Minnesota, the first state in the U.S. to require a minimum E10 fuel blend in 1997, could once again be a national leader in biofuel policy, as legislators in St. Paul consider shifting the state’s fuel standard to E15.
Chris Hanson, general manager of Poet’s biorefinery in Preston, Minn., appeared Feb. 17, on behalf of the Minnesota Ethanol Producers Association, at the state Senate Agriculture and Rural Development Finance and Policy Committee in support of the new standard. Hanson, who recently served on the Governor’s Council on Biofuels, highlighted the positive impacts E15 will have on the state’s economy and environment, including the many long-term benefits for Minnesota consumers and family farmers.
“Not only can E15 protect consumers from unpredictable spikes in the price of foreign oil, it can help free farmers from uncertain assistance from Washington,” Hanson told lawmakers. “Predictable demand growth for E15 would also support thousands of good-paying bio-manufacturing jobs; attract new capital investment for plant construction, improvements and equipment; and generate additional tax revenues in rural communities across our state.”
The bioethanol industry is an economic engine for the state, supporting nearly 19,000 full-time green jobs and generating more than $1.5 billion in income for Minnesota households. Production of bioethanol and coproducts also drives demand and stabilizes grain prices for family farms across Minnesota.
State Sen. Torrey Westrom, R-Elbow Lake, who chaired the committee hearing, sponsored the bill, SF 944.
The Minnesota Corn Growers Association has made this proposal its top legislative priority in 2021.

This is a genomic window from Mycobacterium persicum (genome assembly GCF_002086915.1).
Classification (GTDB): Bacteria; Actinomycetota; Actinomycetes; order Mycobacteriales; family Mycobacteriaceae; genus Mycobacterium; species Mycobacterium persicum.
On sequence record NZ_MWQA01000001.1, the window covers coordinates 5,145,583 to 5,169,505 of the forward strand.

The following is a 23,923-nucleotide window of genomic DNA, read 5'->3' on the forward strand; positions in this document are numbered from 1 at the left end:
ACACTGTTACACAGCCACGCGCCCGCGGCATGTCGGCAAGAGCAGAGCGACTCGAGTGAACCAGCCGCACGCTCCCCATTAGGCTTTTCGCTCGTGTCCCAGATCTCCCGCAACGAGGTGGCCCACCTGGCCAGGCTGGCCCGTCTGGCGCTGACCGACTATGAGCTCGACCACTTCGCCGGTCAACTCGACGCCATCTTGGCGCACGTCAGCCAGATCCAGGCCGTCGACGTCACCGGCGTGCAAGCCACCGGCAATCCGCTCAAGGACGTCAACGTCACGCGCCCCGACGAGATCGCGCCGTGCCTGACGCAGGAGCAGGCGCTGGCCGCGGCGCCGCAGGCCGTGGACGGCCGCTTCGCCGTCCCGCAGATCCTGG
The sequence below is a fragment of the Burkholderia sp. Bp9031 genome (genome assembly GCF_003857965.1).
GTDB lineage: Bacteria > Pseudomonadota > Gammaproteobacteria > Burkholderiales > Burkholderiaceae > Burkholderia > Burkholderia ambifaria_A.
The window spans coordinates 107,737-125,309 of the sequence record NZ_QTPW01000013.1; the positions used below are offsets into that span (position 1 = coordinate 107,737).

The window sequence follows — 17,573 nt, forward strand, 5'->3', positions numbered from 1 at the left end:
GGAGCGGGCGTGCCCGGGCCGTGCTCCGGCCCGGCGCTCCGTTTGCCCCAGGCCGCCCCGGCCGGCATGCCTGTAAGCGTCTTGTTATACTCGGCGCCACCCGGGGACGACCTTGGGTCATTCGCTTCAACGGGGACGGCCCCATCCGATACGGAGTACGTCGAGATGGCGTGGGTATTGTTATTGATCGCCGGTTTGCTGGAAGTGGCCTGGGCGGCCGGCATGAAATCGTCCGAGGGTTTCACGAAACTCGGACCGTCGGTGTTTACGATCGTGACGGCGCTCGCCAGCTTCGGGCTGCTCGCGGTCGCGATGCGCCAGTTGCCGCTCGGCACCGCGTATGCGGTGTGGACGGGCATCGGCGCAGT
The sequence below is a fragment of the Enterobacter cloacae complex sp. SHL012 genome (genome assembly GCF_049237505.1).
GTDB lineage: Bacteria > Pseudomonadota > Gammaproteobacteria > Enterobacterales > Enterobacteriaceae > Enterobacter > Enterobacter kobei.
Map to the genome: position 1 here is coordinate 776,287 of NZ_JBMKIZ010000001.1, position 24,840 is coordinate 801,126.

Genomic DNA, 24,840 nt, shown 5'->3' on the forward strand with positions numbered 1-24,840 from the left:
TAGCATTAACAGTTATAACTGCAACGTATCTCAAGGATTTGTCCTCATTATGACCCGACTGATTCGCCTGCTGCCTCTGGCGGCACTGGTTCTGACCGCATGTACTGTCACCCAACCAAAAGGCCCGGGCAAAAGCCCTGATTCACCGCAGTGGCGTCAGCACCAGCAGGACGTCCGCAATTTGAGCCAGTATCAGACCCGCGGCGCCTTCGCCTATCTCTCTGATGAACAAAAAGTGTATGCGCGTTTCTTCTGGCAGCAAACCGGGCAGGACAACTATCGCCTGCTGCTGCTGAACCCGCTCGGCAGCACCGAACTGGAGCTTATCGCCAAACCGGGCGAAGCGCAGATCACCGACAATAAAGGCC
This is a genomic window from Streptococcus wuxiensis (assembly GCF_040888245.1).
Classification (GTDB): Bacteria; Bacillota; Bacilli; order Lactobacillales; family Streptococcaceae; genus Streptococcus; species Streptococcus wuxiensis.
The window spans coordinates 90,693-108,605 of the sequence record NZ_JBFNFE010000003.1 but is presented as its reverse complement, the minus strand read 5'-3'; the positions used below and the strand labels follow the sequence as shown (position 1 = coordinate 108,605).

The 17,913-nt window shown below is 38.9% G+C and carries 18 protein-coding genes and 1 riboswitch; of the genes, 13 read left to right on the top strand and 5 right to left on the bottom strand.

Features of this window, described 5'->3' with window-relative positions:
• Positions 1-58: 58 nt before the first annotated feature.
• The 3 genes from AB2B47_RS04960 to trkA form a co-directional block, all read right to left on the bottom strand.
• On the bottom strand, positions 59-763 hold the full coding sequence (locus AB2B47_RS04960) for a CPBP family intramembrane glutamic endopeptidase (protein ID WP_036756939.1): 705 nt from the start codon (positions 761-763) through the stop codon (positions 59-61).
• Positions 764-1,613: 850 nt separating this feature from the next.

“Higher blends of ethanol in our fuel supply benefit not only corn farmers and our rural communities, but all Minnesotans,” MCGA President Tim Waibel said. “E15 provides consumers with a higher-octane fuel at a lower price, all while significantly reducing tailpipe emissions.”
Minnesota Farmers Union also expressed support for Senate bill. “We know that biofuels have bipartisan support in both chambers of the Minnesota Legislature, as well as the support of Gov. Tim Walz,” said MFU President Gary Wertish. “On behalf of our members, I encourage the Legislature to pass SF 944.”
Minnesota, Iowa may unite in move to E15
Minnesota joins Iowa, which recently introduced legislation, in considering a statewide switch to E15. The two states could set a powerful precedent for other Midwest biofuel-producing states.
Last year, the Governor’s Council on Biofuels recommended that Minnesota shift to E15 as “a near-term policy priority to accelerate progress toward the petroleum replacement goal of 25% biofuel use in gasoline by 2030.”
Poet founder and CEO Jeff Broin commended Minnesota’s governor and Legislature for the state’s continued leadership on homegrown biofuels.
“We applaud Minnesota’s leaders for taking bipartisan action on E15,” Broin said. “Statewide E15 would boost farm incomes across Minnesota, growing a dependable market for grain and supporting the state’s green economy, while having a significant impact on climate change.”
Poet, a biorefinery based in Sioux Falls, S.D., operates 27 facilities across seven states. At full run rates, Poet purchases 5% of U.S. corn and produces 2 billion gallons of ethanol, 10 billion pounds of distillers dried grains and 600 million pounds of corn oil annually.